I got the call from my department chair Saturday evening, but was unable to take it. I listened to the voicemail about an hour later and was stunned. The husband of a dear friend and colleague had suddenly passed away. Although he had been dealing with the effects of diabetes, he had been improving. My friend came home from work Friday and found him dead of a heart attack.
This particular woman has worked at the school where I teach Latin for twenty years. She started off as the lab director in our foreign language department, but has since moved on to computing services. Her son was a sophomore in my Latin II class the first year I taught at the school after moving back to Indiana from Texas. He went with us on a trip to Italy, and she has been a stalwart supporter of our program, serving as a chaperone everyone year when we go to the state Latin convention. She has worked as an unofficial co-sponsor (meaning without pay, after hours, from the goodness of her heart) of Latin Club helping students put together our state scrapbook or coming up with fundraising ideas. The couple's son, at the dissertation stage of his Ph.D., had just announced his plans to marry.
As soon as I heard the voicemail, I called and asked how she was doing. It is a stupid question, but there really seems to be no other way to start a conversation in such moments. We talked about this today in our A.P. class as we read the passage in Aeneid VI.456-458 in which Aeneas, in the underworld, asks the shade of Dido if the report of her death is true. This, too, is a stupid question. He is talking to someone in the underworld. Of course she is dead. Yet one of Vergil's great achievements is to portray humanity accurately. None of us knows what to say in these situations.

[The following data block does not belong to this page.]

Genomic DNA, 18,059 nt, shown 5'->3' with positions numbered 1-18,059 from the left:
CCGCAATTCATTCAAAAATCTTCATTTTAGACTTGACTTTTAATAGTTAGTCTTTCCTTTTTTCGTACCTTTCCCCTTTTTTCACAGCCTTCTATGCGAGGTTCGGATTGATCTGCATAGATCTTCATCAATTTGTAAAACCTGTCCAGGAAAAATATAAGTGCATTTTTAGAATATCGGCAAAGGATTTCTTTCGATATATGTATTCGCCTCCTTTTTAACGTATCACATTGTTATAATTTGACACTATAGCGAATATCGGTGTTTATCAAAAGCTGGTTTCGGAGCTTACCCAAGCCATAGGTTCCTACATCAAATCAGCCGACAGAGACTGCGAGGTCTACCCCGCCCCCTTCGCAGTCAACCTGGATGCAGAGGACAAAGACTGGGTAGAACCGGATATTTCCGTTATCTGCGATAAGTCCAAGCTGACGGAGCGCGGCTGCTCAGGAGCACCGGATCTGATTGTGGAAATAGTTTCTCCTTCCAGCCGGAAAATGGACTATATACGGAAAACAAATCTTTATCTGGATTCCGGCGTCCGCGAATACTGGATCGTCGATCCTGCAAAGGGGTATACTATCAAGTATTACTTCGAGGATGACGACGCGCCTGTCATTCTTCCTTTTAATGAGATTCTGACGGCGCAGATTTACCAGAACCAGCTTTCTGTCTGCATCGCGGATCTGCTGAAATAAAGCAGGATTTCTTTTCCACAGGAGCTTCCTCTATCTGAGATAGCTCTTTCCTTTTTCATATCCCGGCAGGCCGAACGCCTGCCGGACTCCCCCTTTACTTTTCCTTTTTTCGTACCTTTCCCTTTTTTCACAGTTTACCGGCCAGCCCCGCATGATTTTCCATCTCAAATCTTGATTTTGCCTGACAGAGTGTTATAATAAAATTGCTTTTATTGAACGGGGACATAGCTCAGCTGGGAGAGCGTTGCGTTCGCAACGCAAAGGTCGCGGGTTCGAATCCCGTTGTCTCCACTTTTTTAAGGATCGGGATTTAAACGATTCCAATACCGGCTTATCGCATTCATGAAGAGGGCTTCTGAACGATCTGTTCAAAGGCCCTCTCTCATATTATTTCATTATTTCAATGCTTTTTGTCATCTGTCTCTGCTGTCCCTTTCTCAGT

After listening to the details that she weakly shared, I asked the standard question, "Is there anything I can do?" It was to be expected, but I meant it. I was surprised, though, when she said yes. She said that her husband had always enjoyed my voice and hearing me read, and that she wanted me to read "Thanatopsis" and "Crossing the Bar" at his funeral. I told her that I would and expressed the honor I felt in being asked to do so.
And then I collapsed.
I was at our church and wandered down a hallway, eyes filling with tears. I eked out a few words to a friend with whom I was to meet and made my way to the restroom where I took advantage of the solitude and began to sob. When I thought I had pulled myself together enough to leave, the sobbing returned.
While I was indeed saddened by the news and grieving for my friend and her son, this was not why I was crying. I was overwhelmed by the weighty presence of God. His sheer, awesome majesty bore down upon me and I could not stand up. That I, a simple high school Latin teacher should have been asked to perform this task at the funeral of a student's family! Admittedly, the task itself is simple. Anyone with a command of phonics can perform it. Yet the honor that transcended the expected role of teacher and student...and then I began to think. Last summer a student asked me to walk her down the aisle at her wedding in the place of her father who has never been in her life. Twice within our family I have been asked to lead the funerals of loved ones. Who am I that God should allow me, call me to such roles of honor? In the anxious, stress-filled loneliness that touches all of our lives at times, God strode through the fabric of reality and made himself present to me in this calling, and I could not bear it.
I loveHim. I love God with all my heart, soul, mind, and strength. He knows me. I cannot comprehend it, but He knows me, and I am grateful beyond words and even thought for the honor He bestows on one so unworthy by his own merits to approach His shadow. Gloria Patri et Filio et Spiritui Sancto, sicut erat in principio et nunc et semper in saecula saeculorum. Amen.
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